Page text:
One thing I often find myself saying to clients is, “Don’t throw away anything!”, particularly if they are being pursued by a debt collector or collection attorney. Although people being sent threatening letters likely have little interest in reading them, those letters constitute some of the core evidence that can be used against collectors in court. Moreover, in certain instances where a debtor has failed to properly respond to a complaint, their mail may include notice of a default being entered against them, along with information on how they may stop the default from being converted into a default judgment (which, at the district court level, can be very difficult to set aside). Nobody likes to receive bad news in the mail, but that “bad news” may be crucial in determining if a client’s rights under state and federal law have been violated.
There is a common misconception among debtors, lawyers, and judges that when someone is sued on a debt, say medical or consumer debt, that they not only owe that debt, but they have no valid defenses or counterclaims against the party suing them. In today’s late-capitalist environment, debt collection is a massive industry, albeit one with shockingly few internal safeguards. For instance, law firms that take on debt collection suits will sometimes file thousands upon thousands of such suits each year with only a minimal number of attorneys on staff. What that means is that their debt-collection complaints are often cookie-cutter forms with few facts accompanied by little-to-no documentary support. For instance, it is not uncommon to find complaints filed in Michigan district courts alleging breach of contract or account stated (i.e. an assertion of an amount owed) with no proof that there was a valid contract or any documents (including affidavits) asserting that the accounting of what is owed is in any sense accurate.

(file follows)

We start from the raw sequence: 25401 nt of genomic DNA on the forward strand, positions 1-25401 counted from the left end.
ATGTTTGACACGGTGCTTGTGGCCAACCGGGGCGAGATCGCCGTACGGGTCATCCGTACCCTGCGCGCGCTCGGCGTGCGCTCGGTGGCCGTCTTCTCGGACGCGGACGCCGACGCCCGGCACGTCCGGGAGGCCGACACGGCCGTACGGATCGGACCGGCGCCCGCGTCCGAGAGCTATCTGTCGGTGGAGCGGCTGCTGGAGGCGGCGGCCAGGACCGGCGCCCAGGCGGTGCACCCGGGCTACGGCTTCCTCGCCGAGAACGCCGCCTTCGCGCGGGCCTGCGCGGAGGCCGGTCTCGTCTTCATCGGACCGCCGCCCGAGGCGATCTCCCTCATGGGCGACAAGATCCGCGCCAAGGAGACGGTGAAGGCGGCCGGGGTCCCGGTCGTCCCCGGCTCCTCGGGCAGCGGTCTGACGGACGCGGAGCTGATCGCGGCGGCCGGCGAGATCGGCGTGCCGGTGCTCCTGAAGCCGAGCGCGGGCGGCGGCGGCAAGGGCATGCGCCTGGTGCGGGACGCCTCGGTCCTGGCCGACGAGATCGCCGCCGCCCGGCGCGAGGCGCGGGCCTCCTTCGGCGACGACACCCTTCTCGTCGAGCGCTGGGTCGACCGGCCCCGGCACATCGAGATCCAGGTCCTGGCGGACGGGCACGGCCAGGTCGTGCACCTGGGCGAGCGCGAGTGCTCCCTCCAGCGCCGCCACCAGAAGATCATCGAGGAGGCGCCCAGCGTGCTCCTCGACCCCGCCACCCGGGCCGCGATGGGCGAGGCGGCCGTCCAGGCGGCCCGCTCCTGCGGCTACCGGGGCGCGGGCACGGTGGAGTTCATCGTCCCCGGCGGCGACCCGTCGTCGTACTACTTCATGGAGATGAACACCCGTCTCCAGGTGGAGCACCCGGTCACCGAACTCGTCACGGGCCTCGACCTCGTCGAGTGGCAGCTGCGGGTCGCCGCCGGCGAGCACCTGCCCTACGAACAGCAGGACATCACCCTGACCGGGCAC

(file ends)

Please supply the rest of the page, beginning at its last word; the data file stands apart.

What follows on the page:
Objections to the availability of bankruptcy are bountiful, with a majority relying on implicit “moral” arguments that too often miss the point. In the commercial realm, anti-bankruptcy arguments tend to be a bit more sophisticated. For example, in an era of global trade in goods and services where state-backed subsidies are typically frowned upon, Chapter 11 bankruptcy protection in the United States is perceived as “cheating.” For instance, in the realm of air services trade where European states have long publicly subsidized their respective air carriers, the U.S. has cried foul since its airlines are ostensibly exposed to the forces of raw competition without recourse to the public piggyback when times get tough. While the creation of a common aviation market within the European Union has reduced the availability of subsides for Union member state carriers, these airlines argue—with some plausibility—that Chapter 11 operates in much the same way as a subsidy, shielding U.S. airlines from the natural effects of competition, namely exiting the market altogether.